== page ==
A Texas flight school and an Iowa-based instructor were named the national winners of the 2023 AOPA Flight Training Experience Awards during Redbird Migration 2023 in Oshkosh, Wisconsin.
The annual gathering of flight training professionals held April 11 and 12 was highlighted by the two big reveals: In the Pattern of Denton and Granbury, Texas, was named the nation’s best flight school, and Bryan Gutraj, who is the senior flight instructor at the University of Dubuque in Iowa, was named the best instructor.
In the Pattern operates two locations with 25 airplanes and 37 employees, who all embody a customer-first philosophy. Co-owners Sherman Gardner and Darren Gardner, and Chris Webb, attended Redbird Migration and accepted their national award on behalf of the school—for the second time, since the school was also recognized as the nation’s best in 2022.
“It’s not just about flying airplanes, it’s not about getting ratings,” said Darren Gardner. “It’s about building relationships and doing life together.”
Gutraj, the national instructor of the year, was described as “professional, knowledgeable, and patient” by his students who participated in the survey.
“Never stop learning,” said Gutraj when asked about advice for others who want to pursue flight instruction. “Just soak up as much information as you can.”
Earlier in the week, these award-winning instructors and flight school employees sat in sessions with industry and education professionals.
It was the twelfth annual Redbird Migration, and the event has grown since its inception. This year was the first time that content and sessions were added specifically for school districts and high school and middle school educators that use aviation to teach science, technology, engineering, and math.
“A lot of them have never even been in a small airplane,” said Redbird Vice President of Marketing Josh Harnagel. “They’re tasked with using aviation and the things that it can do to teach these concepts and I think it’s really helpful for them to understand the ecosystem that is around aviation and maybe get some tips from actual flight instructors who have been doing this a long time.”
Presentations and panels from industry leaders and breakout sessions for concentrated interests fostered conversation and collaboration regarding real-world problems plaguing the flight training industry.
Each year, AOPA invites students and pilots who have worked with any school or instructor in the preceding 12 months to share their experience in the Flight Training Experience Survey. The AOPA You Can Fly team uses the data to identify successful practices, and where flight schools have opportunities to improve. Responses to the survey are also used to identify the best of the best in flight training.
The distinguished and regional award winners from the 2023 Flight Training Experience Survey are recognized at Redbird Migration, and the top instructor and top school in the nation are announced at the event.
“Your dedication, your passion, and your perseverance is raising up the next generation of pilots,” said AOPA Vice President of You Can Fly Programming Dan Justman in an introduction of the regional winners. “You are making a difference and together we are all making more pilots.”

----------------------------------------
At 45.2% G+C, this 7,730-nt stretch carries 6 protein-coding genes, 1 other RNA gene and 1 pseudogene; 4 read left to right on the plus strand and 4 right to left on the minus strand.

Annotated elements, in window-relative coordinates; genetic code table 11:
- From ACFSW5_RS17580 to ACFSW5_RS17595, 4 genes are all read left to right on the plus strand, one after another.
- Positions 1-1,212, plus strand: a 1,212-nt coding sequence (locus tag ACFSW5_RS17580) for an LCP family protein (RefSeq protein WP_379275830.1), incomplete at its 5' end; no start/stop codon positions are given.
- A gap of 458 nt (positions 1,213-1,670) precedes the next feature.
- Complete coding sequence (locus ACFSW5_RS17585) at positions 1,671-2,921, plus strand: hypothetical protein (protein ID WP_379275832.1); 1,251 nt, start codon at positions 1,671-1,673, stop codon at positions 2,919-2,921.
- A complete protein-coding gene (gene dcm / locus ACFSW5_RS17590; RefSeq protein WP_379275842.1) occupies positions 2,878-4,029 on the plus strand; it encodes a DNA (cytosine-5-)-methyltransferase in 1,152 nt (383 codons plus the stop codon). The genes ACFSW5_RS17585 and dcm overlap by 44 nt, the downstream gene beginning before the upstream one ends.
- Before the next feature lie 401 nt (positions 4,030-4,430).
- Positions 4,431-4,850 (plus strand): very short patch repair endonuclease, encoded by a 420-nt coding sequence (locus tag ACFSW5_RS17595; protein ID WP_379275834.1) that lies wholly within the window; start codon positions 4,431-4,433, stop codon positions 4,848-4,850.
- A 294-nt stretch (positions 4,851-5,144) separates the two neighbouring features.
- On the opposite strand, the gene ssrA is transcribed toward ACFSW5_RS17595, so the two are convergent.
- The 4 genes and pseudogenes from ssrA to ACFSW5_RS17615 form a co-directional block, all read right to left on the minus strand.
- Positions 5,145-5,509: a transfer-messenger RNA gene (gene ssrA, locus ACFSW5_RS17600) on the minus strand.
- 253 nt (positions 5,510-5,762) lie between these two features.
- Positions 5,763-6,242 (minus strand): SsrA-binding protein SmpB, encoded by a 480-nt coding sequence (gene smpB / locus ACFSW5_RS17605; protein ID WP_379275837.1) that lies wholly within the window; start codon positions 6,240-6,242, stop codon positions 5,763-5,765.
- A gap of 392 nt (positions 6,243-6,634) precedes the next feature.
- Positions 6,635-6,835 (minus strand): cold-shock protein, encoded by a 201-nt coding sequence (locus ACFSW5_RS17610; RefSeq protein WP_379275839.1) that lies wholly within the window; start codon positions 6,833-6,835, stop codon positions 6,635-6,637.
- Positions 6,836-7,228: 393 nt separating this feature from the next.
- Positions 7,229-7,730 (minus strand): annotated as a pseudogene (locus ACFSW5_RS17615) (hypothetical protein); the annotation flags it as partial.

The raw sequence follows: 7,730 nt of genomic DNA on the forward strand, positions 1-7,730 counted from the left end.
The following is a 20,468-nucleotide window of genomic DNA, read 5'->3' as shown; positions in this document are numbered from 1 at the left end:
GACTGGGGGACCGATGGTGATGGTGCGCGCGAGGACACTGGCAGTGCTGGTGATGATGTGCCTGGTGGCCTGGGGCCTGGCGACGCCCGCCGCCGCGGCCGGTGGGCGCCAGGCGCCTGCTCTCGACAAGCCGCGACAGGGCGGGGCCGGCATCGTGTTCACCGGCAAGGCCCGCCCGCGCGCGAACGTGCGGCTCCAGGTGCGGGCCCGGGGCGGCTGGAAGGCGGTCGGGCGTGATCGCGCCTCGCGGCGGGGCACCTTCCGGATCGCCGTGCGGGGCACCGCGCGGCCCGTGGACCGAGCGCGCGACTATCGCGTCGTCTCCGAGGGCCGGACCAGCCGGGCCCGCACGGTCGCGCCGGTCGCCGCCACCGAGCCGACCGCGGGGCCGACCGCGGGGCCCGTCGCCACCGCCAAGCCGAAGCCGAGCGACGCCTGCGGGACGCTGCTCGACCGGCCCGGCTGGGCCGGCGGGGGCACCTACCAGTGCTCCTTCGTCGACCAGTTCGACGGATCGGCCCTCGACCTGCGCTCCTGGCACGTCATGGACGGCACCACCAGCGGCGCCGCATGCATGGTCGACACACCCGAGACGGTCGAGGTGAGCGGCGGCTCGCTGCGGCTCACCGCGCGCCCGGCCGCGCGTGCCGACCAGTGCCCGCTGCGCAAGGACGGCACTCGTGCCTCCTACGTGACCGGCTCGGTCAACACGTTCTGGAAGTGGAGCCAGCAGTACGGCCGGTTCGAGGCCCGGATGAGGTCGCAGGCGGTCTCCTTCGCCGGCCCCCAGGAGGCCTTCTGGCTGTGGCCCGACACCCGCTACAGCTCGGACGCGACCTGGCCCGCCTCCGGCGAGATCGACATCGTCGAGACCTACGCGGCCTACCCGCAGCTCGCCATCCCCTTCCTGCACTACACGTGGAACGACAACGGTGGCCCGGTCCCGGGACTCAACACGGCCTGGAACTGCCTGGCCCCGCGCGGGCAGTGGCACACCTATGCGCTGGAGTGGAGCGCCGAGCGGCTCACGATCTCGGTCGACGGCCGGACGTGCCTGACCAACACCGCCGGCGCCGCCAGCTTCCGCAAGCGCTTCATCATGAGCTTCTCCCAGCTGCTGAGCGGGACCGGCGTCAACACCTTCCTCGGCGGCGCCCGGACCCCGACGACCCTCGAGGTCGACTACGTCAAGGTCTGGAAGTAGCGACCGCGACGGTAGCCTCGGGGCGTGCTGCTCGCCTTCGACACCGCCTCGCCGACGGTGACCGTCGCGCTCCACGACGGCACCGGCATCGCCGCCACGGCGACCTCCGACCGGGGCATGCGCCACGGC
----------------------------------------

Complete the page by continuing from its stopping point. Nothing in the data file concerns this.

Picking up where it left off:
Youth education was a recurring theme in this year’s conversations at Redbird Migration. Early in the event, Redbird announced Eric Crump as the newest addition to its board of directors. Crump is the executive director of the Aerospace Center for Excellence in Lakeland, Florida, and will bring valuable insight into K-12 education and outreach to the board.
“Redbird has become the de facto standard in aviation focused on K-12 Career and Technical Development programs across the country,” said Crump in a Redbird press release. “I’m looking forward to helping the company develop even more effective and powerful tools to aid primary and secondary schools in meeting the increasing demand for skilled talent, both in the aviation industry and outside it.”
Redbird also works closely with organizations like AOPA and the Experimental Aircraft Association to promote youth outreach and education. EAA’s new Pilot Proficiency Center was the location for the event, and AOPA’s You Can Fly team was on site to present on our AOPA High School Aviation STEM Curriculum and the benefits of standardization of flight training and as well as the business applications of AOPA Flight Training Advantage (AFTA)—the digital adaptive flight training system for students, CFIs, and flight schools.
The event also offered the opportunity to connect with industry professionals and get updates about what is being done to protect and preserve general aviation in our nation’s capital.
Everette Rochon, manager of the Training and Certification Group in Aviation Safety at the FAA, emphasized his intentions to work with the “lightest touch possible,” and “engage with industry before rulemaking,” during a presentation about FAA priorities, key strategic objectives and goals, and the highest rulemaking projects of the agency.
AOPA President Mark Baker spoke on a panel presenting on the Eliminate Aviation Gasoline Lead Emissions (EAGLE) initiative. As co-chair of EAGLE, Baker provided an update on progress that has been made since the initiative was launched in 2022, along with the challenges associated with the transition.
“This is the biggest challenge I’ve seen in my 40-plus years of flying,” said Baker. “It’s one that we all want to solve.”